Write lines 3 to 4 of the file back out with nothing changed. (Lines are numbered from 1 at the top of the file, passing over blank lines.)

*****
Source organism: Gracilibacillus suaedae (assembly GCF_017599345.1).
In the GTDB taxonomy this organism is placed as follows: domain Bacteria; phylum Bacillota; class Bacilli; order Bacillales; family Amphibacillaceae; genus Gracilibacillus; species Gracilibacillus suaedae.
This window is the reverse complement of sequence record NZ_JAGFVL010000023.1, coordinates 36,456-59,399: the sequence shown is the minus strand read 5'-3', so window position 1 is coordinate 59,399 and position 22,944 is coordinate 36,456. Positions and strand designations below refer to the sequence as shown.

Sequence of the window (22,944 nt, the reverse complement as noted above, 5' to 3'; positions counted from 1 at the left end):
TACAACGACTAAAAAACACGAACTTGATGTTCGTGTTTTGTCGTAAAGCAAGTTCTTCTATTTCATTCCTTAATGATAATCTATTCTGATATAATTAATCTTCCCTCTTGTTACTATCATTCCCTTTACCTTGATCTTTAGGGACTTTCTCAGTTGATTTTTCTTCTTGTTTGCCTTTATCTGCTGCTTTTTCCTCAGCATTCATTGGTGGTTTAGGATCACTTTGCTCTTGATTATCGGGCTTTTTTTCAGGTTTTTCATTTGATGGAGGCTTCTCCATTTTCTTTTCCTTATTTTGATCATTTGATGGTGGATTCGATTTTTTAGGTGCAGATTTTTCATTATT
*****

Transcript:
This window is the reverse complement of sequence record NZ_JAGFVL010000023.1, coordinates 36,456-59,399: the sequence shown is the minus strand read 5'-3', so window position 1 is coordinate 59,399 and position 22,944 is coordinate 36,456. Positions and strand designations below refer to the sequence as shown.

Sequence of the window (22,944 nt, the reverse complement as noted above, 5' to 3'; positions counted from 1 at the left end):